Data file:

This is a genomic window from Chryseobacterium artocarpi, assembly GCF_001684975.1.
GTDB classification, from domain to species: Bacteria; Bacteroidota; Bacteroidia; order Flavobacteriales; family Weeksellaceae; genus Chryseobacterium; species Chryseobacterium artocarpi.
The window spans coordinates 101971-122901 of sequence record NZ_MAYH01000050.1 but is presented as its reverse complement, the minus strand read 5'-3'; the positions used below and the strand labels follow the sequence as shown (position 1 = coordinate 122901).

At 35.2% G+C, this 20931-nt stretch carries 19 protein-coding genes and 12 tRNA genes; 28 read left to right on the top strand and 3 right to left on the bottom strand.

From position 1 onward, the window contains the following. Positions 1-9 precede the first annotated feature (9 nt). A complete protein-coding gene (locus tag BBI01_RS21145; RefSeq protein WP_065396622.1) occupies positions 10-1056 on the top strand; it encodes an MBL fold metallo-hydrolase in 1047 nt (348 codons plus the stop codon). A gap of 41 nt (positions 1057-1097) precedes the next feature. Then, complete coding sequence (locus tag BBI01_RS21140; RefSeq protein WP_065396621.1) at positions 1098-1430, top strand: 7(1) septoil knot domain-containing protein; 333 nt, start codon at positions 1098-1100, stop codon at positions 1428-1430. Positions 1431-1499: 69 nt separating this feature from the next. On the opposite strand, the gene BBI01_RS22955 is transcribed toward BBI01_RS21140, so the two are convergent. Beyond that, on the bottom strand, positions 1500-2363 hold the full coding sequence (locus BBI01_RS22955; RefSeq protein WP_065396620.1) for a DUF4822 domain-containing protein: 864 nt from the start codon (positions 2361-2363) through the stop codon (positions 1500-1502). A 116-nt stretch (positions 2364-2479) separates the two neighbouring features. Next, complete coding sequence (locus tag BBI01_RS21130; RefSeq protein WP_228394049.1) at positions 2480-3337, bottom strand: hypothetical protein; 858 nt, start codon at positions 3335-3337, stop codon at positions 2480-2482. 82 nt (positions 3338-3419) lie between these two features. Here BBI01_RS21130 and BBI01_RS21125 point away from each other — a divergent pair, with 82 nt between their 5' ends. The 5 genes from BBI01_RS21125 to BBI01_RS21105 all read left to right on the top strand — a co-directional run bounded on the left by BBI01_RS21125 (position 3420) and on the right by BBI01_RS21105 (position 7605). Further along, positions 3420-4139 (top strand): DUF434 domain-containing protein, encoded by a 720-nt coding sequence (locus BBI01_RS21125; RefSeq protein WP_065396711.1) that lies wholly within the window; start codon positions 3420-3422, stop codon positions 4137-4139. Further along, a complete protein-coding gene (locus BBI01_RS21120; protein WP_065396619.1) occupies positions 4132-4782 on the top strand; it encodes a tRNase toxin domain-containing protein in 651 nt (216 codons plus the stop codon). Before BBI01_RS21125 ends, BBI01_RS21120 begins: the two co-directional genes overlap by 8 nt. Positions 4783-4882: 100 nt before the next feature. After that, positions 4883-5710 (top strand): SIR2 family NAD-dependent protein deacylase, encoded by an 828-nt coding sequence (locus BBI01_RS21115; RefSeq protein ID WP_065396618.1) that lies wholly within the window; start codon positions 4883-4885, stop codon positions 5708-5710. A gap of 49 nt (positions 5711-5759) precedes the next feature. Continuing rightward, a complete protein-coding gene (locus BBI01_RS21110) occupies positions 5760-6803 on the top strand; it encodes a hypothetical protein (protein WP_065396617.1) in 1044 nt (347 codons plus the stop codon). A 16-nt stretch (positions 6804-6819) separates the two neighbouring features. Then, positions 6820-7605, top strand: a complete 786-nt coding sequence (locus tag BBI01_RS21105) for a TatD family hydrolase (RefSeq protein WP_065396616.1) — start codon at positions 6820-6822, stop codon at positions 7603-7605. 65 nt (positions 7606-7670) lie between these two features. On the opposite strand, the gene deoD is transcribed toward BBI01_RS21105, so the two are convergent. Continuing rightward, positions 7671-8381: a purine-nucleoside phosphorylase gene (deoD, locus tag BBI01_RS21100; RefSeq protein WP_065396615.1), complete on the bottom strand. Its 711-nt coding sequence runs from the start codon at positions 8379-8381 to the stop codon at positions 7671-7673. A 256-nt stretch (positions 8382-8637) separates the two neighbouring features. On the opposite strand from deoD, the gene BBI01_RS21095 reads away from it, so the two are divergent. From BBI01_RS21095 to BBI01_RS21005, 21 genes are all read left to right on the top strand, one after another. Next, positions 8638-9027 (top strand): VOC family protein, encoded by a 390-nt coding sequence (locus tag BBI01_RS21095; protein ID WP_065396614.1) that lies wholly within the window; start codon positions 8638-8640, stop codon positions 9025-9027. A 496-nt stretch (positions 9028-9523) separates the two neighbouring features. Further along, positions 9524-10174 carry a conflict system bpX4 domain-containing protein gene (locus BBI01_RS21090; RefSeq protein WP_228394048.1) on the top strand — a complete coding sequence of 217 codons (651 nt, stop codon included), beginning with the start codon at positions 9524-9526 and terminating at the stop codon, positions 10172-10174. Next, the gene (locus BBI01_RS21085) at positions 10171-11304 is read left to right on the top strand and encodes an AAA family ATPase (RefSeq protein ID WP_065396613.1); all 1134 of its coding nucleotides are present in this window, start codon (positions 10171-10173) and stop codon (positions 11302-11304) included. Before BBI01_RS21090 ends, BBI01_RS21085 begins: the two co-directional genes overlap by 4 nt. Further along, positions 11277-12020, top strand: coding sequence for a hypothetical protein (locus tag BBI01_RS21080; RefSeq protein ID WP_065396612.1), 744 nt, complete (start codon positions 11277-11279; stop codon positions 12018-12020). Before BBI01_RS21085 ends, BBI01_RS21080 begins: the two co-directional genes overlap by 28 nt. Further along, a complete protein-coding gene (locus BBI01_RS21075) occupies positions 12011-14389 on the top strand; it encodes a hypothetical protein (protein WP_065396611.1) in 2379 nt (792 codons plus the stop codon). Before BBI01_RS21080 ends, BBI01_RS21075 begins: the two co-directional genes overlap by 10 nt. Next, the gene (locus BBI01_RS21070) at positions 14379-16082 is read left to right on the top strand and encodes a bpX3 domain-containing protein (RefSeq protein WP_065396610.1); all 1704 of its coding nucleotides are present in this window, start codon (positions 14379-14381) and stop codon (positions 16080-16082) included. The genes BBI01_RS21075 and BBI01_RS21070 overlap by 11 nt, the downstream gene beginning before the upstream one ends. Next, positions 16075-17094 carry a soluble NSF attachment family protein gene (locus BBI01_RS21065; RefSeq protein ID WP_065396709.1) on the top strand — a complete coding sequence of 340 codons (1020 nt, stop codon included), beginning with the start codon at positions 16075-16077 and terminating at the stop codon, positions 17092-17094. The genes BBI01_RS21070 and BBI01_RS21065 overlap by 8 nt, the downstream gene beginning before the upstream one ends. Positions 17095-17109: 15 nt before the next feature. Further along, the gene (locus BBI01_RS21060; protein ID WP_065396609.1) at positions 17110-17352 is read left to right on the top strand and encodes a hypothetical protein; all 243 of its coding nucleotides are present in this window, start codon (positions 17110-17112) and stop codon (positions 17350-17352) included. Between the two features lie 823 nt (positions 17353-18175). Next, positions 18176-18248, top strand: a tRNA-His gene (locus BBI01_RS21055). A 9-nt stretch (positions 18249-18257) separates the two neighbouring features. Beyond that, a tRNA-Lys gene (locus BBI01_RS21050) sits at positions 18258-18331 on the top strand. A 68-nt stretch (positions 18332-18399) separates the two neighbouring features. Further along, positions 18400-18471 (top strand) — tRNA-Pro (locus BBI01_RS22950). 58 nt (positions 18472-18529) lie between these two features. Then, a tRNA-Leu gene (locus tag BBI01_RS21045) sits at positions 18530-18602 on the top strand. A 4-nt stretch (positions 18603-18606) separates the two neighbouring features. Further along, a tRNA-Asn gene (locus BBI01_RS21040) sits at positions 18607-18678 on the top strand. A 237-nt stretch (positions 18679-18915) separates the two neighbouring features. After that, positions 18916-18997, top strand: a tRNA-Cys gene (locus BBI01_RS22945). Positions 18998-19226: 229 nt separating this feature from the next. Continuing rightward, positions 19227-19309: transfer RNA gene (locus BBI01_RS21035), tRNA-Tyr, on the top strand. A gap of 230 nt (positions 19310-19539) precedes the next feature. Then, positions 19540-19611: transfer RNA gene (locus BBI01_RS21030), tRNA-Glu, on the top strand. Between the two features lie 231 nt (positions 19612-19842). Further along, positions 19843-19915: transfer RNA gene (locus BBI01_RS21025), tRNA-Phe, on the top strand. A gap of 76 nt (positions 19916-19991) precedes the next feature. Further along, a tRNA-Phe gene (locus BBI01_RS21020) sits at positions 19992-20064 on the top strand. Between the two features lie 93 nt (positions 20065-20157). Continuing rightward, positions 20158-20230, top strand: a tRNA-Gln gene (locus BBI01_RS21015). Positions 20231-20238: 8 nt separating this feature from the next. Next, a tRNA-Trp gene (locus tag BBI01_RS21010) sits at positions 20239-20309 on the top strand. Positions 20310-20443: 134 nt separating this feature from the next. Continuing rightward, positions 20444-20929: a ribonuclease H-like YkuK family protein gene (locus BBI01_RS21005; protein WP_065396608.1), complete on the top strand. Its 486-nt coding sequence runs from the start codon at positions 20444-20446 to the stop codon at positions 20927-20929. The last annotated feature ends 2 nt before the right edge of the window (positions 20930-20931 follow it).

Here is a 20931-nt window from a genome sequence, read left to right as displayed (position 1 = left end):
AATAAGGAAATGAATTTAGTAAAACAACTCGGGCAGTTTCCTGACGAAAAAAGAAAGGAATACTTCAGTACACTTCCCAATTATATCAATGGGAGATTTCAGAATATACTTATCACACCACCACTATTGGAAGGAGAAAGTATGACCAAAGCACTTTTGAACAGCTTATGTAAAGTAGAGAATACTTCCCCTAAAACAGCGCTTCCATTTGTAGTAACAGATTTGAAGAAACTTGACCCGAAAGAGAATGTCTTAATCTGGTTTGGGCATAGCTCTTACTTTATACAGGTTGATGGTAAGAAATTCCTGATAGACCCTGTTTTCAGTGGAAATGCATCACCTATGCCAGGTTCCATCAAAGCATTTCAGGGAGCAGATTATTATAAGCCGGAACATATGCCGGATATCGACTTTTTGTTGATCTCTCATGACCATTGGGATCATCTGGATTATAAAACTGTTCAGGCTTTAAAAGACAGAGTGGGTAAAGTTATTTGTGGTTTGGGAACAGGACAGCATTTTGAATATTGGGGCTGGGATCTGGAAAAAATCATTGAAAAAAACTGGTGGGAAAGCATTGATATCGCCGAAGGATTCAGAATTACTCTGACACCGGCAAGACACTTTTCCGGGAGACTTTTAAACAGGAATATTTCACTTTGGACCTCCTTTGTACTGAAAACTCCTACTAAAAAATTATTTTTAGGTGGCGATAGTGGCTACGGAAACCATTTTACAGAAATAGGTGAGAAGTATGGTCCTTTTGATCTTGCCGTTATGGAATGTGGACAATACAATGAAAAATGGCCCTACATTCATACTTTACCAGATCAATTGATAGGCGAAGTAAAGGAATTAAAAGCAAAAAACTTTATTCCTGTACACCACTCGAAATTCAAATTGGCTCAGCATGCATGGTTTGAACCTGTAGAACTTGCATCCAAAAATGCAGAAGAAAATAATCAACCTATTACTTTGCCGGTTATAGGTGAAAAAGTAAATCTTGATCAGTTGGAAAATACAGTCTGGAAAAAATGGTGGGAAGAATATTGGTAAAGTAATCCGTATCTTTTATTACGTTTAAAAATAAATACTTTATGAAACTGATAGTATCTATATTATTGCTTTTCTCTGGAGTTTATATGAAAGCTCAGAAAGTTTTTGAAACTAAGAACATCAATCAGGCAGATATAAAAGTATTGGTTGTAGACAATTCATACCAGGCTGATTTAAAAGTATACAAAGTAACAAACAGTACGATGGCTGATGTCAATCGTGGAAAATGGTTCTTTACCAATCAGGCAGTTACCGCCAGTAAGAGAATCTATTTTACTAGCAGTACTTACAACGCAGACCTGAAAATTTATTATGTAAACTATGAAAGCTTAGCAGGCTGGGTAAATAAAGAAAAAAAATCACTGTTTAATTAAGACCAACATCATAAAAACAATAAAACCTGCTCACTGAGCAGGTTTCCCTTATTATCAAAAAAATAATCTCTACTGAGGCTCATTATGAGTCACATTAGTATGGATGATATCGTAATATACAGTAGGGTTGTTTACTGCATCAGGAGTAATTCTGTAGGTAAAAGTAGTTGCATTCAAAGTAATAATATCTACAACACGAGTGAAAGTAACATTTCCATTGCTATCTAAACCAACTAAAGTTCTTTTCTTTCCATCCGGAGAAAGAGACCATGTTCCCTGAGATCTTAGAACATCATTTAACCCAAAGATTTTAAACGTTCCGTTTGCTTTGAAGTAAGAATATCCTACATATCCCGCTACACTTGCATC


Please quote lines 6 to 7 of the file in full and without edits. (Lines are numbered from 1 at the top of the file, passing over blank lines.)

Here is a 20931-nt window from a genome sequence, read left to right as displayed (position 1 = left end):
AATAAGGAAATGAATTTAGTAAAACAACTCGGGCAGTTTCCTGACGAAAAAAGAAAGGAATACTTCAGTACACTTCCCAATTATATCAATGGGAGATTTCAGAATATACTTATCACACCACCACTATTGGAAGGAGAAAGTATGACCAAAGCACTTTTGAACAGCTTATGTAAAGTAGAGAATACTTCCCCTAAAACAGCGCTTCCATTTGTAGTAACAGATTTGAAGAAACTTGACCCGAAAGAGAATGTCTTAATCTGGTTTGGGCATAGCTCTTACTTTATACAGGTTGATGGTAAGAAATTCCTGATAGACCCTGTTTTCAGTGGAAATGCATCACCTATGCCAGGTTCCATCAAAGCATTTCAGGGAGCAGATTATTATAAGCCGGAACATATGCCGGATATCGACTTTTTGTTGATCTCTCATGACCATTGGGATCATCTGGATTATAAAACTGTTCAGGCTTTAAAAGACAGAGTGGGTAAAGTTATTTGTGGTTTGGGAACAGGACAGCATTTTGAATATTGGGGCTGGGATCTGGAAAAAATCATTGAAAAAAACTGGTGGGAAAGCATTGATATCGCCGAAGGATTCAGAATTACTCTGACACCGGCAAGACACTTTTCCGGGAGACTTTTAAACAGGAATATTTCACTTTGGACCTCCTTTGTACTGAAAACTCCTACTAAAAAATTATTTTTAGGTGGCGATAGTGGCTACGGAAACCATTTTACAGAAATAGGTGAGAAGTATGGTCCTTTTGATCTTGCCGTTATGGAATGTGGACAATACAATGAAAAATGGCCCTACATTCATACTTTACCAGATCAATTGATAGGCGAAGTAAAGGAATTAAAAGCAAAAAACTTTATTCCTGTACACCACTCGAAATTCAAATTGGCTCAGCATGCATGGTTTGAACCTGTAGAACTTGCATCCAAAAATGCAGAAGAAAATAATCAACCTATTACTTTGCCGGTTATAGGTGAAAAAGTAAATCTTGATCAGTTGGAAAATACAGTCTGGAAAAAATGGTGGGAAGAATATTGGTAAAGTAATCCGTATCTTTTATTACGTTTAAAAATAAATACTTTATGAAACTGATAGTATCTATATTATTGCTTTTCTCTGGAGTTTATATGAAAGCTCAGAAAGTTTTTGAAACTAAGAACATCAATCAGGCAGATATAAAAGTATTGGTTGTAGACAATTCATACCAGGCTGATTTAAAAGTATACAAAGTAACAAACAGTACGATGGCTGATGTCAATCGTGGAAAATGGTTCTTTACCAATCAGGCAGTTACCGCCAGTAAGAGAATCTATTTTACTAGCAGTACTTACAACGCAGACCTGAAAATTTATTATGTAAACTATGAAAGCTTAGCAGGCTGGGTAAATAAAGAAAAAAAATCACTGTTTAATTAAGACCAACATCATAAAAACAATAAAACCTGCTCACTGAGCAGGTTTCCCTTATTATCAAAAAAATAATCTCTACTGAGGCTCATTATGAGTCACATTAGTATGGATGATATCGTAATATACAGTAGGGTTGTTTACTGCATCAGGAGTAATTCTGTAGGTAAAAGTAGTTGCATTCAAAGTAATAATATCTACAACACGAGTGAAAGTAACATTTCCATTGCTATCTAAACCAACTAAAGTTCTTTTCTTTCCATCCGGAGAAAGAGACCATGTTCCCTGAGATCTTAGAACATCATTTAACCCAAAGATTTTAAACGTTCCGTTTGCTTTGAAGTAAGAATATCCTACATATCCCGCTACACTTGCATC